Romare – Projections (Ninja Tune, 2015)
I’ve been procrastinating writing this post for a week now and it’s not for a lack of things to say. On the contrary, Romare’s first full-length ‘Projections’ has had me listening with excitement since a day or two after in came out on the music institution that is Ninja Tune.
The other day I was thinking about what makes a great electronic music release. With dance music, The Tune seems to be the star – singles get played, Shazamed, endorsed by DJs, put on Top 10 lists, remixed to oblivion, re-released, edited, extended, refreshed, you name it. A lot of these tunes are great, masterfully produced, deserving of the attention and very, very enjoyable to listen to.
Creating full-length albums though is a different story. Can you make 10 equally tune-y tracks for one project? Is it feasible to do so – financially, creatively? Do you balance between limelight stealers and album fillers? Do you keep the style consistent throughout the whole thing or do you introduce different sounds? All options have many pluses and minuses.
So it’s no wonder that when a great dance/electronic music full-length album comes along, it’s a celebrated event. An album that ticks all of the boxes – ironically, boxes that seem to be impossible to define to begin with. It’s an album that feels right. Listening to it makes sense. It’s an entity with an identity.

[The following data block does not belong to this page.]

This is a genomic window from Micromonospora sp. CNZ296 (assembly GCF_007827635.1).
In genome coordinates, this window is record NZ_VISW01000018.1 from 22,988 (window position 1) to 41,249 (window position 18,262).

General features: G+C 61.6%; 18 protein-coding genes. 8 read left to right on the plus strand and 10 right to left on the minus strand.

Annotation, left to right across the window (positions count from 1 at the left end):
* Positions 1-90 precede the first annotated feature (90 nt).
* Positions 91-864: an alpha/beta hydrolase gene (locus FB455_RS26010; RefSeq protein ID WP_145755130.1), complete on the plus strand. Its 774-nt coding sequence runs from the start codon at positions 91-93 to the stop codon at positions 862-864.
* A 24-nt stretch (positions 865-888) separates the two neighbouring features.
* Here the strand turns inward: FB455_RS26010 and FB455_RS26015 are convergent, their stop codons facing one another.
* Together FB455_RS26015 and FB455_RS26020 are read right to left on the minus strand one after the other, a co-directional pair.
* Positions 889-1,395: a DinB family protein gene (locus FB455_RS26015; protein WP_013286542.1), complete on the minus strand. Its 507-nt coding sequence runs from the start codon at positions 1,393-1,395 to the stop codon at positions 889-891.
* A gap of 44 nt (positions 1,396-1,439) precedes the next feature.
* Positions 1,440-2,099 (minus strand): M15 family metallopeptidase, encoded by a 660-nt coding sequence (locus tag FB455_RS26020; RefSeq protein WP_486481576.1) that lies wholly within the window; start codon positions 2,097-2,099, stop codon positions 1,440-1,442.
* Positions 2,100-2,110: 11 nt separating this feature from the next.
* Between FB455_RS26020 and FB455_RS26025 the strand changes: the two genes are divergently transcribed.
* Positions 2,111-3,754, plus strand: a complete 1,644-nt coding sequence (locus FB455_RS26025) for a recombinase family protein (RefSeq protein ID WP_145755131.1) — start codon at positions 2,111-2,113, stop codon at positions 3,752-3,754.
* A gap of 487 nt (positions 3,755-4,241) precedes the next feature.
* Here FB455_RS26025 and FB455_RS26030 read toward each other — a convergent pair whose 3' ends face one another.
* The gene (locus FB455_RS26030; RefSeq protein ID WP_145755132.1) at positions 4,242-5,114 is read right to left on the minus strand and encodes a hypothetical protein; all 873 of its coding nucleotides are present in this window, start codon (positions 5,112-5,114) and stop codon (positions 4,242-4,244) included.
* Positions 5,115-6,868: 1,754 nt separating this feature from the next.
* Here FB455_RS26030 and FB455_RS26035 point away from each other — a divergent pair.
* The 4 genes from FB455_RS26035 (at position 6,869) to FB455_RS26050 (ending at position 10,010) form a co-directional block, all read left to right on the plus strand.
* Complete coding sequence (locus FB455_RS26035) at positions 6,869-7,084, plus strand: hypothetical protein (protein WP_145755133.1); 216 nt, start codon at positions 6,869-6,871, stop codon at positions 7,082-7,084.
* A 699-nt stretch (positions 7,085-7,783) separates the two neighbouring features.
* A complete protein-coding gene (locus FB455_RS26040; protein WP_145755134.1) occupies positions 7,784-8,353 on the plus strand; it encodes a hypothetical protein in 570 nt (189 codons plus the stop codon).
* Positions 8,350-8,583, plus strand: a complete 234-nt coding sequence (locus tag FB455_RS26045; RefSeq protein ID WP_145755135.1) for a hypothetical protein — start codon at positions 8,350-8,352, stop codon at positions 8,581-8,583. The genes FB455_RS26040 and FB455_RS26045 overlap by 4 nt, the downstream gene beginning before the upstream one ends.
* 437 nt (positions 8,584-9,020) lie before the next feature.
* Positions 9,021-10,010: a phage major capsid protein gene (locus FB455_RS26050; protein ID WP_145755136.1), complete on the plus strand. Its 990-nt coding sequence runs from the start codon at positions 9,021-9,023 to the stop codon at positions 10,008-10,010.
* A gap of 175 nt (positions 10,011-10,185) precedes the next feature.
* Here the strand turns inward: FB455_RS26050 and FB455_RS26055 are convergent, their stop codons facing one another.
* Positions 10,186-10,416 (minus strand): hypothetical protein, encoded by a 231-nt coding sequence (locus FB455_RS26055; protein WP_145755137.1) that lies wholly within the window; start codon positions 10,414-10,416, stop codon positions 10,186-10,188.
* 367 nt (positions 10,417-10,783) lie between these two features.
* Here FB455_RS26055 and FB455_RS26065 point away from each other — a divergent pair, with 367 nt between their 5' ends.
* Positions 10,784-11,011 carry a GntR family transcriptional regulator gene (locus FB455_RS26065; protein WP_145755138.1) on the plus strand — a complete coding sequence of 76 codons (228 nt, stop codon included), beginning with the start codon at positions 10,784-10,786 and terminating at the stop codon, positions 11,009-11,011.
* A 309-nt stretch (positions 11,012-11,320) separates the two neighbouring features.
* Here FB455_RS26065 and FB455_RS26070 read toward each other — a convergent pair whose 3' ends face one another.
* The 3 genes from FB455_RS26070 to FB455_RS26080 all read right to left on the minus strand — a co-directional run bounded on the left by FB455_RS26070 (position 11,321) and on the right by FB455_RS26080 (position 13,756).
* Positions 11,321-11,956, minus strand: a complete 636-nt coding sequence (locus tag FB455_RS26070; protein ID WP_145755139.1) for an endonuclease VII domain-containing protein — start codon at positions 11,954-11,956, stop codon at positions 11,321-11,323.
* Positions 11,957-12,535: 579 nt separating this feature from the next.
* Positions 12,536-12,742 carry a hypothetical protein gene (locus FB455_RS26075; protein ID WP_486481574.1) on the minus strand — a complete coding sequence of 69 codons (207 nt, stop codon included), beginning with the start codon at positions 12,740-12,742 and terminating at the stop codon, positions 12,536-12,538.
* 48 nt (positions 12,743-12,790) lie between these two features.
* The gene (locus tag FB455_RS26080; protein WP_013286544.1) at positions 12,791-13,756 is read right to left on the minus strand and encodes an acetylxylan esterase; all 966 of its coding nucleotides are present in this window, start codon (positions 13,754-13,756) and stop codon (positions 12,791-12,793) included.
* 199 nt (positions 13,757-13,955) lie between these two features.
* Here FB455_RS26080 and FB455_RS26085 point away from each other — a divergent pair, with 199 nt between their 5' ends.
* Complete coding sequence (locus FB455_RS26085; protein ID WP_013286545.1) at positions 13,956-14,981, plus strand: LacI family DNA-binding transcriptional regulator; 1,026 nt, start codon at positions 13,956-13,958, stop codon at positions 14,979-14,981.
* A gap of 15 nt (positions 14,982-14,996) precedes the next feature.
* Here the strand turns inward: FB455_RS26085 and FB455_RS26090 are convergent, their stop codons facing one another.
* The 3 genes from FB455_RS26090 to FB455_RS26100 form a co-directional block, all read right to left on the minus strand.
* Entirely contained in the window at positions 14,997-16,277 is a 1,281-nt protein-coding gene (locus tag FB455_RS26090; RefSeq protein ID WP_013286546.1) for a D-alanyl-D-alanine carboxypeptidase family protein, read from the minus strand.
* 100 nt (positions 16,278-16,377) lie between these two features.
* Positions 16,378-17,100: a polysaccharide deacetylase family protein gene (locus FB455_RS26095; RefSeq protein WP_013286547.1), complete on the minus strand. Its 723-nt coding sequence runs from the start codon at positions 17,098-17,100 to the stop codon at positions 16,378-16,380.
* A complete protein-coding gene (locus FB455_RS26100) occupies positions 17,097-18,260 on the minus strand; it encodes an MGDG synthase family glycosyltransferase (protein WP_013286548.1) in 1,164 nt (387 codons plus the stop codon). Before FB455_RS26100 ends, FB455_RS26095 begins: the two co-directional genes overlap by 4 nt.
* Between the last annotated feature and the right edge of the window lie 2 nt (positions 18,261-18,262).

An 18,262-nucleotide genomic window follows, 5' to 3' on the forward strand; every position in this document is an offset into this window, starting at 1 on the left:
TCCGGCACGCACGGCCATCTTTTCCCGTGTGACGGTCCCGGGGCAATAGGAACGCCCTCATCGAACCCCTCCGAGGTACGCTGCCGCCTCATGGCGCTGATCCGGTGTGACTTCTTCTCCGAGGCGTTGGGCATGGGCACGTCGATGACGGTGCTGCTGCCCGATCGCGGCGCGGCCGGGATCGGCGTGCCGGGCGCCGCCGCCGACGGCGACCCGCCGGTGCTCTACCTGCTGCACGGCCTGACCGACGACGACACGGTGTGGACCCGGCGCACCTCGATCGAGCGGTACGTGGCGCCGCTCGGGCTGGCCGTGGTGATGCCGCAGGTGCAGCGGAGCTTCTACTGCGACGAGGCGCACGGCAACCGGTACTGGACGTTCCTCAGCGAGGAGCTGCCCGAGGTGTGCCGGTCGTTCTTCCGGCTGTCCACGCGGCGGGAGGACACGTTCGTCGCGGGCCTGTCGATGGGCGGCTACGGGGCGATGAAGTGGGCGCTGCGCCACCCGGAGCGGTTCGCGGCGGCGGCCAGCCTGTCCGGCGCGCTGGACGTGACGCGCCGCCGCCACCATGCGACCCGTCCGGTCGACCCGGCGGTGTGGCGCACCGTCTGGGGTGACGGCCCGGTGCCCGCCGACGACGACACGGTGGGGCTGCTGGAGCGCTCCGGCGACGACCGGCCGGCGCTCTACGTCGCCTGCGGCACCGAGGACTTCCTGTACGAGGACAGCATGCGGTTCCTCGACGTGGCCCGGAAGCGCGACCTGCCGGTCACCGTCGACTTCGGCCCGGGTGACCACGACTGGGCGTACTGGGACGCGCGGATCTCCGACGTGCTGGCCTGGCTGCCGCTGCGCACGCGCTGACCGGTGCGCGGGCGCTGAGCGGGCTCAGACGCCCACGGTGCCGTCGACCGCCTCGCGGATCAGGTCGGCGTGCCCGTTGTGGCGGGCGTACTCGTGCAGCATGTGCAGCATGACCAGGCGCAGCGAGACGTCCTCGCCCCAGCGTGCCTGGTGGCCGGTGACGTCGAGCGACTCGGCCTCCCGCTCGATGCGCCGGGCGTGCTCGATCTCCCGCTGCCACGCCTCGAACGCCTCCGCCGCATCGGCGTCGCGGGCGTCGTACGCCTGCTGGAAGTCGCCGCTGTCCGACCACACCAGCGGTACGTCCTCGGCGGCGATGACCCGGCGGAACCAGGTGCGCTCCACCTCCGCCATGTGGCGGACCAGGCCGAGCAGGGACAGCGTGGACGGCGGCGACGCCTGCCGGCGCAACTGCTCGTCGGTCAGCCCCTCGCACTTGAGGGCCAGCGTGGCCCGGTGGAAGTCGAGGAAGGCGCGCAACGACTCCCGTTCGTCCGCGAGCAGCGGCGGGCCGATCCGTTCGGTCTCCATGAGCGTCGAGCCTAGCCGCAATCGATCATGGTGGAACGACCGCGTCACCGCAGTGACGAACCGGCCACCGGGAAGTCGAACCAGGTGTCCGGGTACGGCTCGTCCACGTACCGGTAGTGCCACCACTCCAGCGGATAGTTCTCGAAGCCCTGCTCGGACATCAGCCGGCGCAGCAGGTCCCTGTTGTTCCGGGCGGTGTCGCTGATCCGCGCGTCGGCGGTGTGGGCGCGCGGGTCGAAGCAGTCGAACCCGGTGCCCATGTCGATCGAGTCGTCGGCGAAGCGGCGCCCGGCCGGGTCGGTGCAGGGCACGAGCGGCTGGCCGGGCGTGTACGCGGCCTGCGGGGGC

Back in December we passionately recommended Romare’s first release on Ninja Tune ‘Roots/Pusherman’ and talked a little about the British producer’s influences, namely African-American culture and history which he even studied academically.
It would’ve been easy to slip into straightforward homage territory when dealing with such an extensive and powerful inspiration source but Romare’s strength is not only in avoiding that, but completely eradicating any potential of it going there.
Whether it’s drawing upon heavy-hitting traditional spirituals (‘Motherless Child’) or referencing disco-era gay activism (‘Rainbow’), whether it’s Nina Simone’s voice prompings us: ‘Whatever happens, just breath with me/ Whatever happens, just keep your eyes on me/It will be all right’ (‘Nina’s Charm’) or James Brown beckoning with ‘Baby, baby, baby…’ (‘Lover Man’), in Romare’s production the music is the star, the story is elaborate, the influences are clear but the interpretation is entirely new and original.
I see the online cynics have already started talking about cultural appropriation and in response to that I only have Theo Parrish to quote:
‘All music is black music, all of it – anything you have ever heard – has African roots. Any musician from any culture knows this, whether they admit it or not. Millions of artistic waves have reverberated across the world and back in call and response. The attempt to capture, imitate, package and sell them at any given moment is the foolish attempt of those who should just watch and enjoy, to do what they simply cannot. That cheapens the efforts of those dedicating their lives to catching a reverberating frequency and expanding on it. These artists are plentiful and cross time, gender and geographical location.’
I think it’s safe to say Romare is one of the latter.
I would like to congratulate myself for not once using the words ‘conceptual’ and ‘journey’.
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